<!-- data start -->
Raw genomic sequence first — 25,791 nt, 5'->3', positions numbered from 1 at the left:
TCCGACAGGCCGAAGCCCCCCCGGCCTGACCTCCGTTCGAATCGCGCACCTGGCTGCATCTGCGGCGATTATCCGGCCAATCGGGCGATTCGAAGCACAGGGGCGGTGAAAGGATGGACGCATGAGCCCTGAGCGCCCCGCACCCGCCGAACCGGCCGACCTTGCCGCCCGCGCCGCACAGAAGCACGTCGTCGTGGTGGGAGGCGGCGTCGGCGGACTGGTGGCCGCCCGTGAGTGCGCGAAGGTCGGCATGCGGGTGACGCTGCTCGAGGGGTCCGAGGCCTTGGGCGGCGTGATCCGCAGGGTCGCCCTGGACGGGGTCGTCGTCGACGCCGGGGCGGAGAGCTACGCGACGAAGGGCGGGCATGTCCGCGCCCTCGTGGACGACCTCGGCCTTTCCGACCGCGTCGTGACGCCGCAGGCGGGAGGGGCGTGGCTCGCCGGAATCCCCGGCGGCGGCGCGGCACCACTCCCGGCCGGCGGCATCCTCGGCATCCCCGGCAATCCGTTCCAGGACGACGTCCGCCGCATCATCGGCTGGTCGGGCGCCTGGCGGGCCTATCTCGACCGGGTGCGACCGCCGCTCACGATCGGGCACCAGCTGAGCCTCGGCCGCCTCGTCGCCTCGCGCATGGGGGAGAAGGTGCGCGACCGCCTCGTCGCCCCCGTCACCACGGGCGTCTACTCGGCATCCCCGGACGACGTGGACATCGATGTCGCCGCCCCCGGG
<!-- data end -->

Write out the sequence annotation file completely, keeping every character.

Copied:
Raw genomic sequence first — 25,791 nt, 5'->3', positions numbered from 1 at the left:
TCCGACAGGCCGAAGCCCCCCCGGCCTGACCTCCGTTCGAATCGCGCACCTGGCTGCATCTGCGGCGATTATCCGGCCAATCGGGCGATTCGAAGCACAGGGGCGGTGAAAGGATGGACGCATGAGCCCTGAGCGCCCCGCACCCGCCGAACCGGCCGACCTTGCCGCCCGCGCCGCACAGAAGCACGTCGTCGTGGTGGGAGGCGGCGTCGGCGGACTGGTGGCCGCCCGTGAGTGCGCGAAGGTCGGCATGCGGGTGACGCTGCTCGAGGGGTCCGAGGCCTTGGGCGGCGTGATCCGCAGGGTCGCCCTGGACGGGGTCGTCGTCGACGCCGGGGCGGAGAGCTACGCGACGAAGGGCGGGCATGTCCGCGCCCTCGTGGACGACCTCGGCCTTTCCGACCGCGTCGTGACGCCGCAGGCGGGAGGGGCGTGGCTCGCCGGAATCCCCGGCGGCGGCGCGGCACCACTCCCGGCCGGCGGCATCCTCGGCATCCCCGGCAATCCGTTCCAGGACGACGTCCGCCGCATCATCGGCTGGTCGGGCGCCTGGCGGGCCTATCTCGACCGGGTGCGACCGCCGCTCACGATCGGGCACCAGCTGAGCCTCGGCCGCCTCGTCGCCTCGCGCATGGGGGAGAAGGTGCGCGACCGCCTCGTCGCCCCCGTCACCACGGGCGTCTACTCGGCATCCCCGGACGACGTGGACATCGATGTCGCCGCCCCCGGG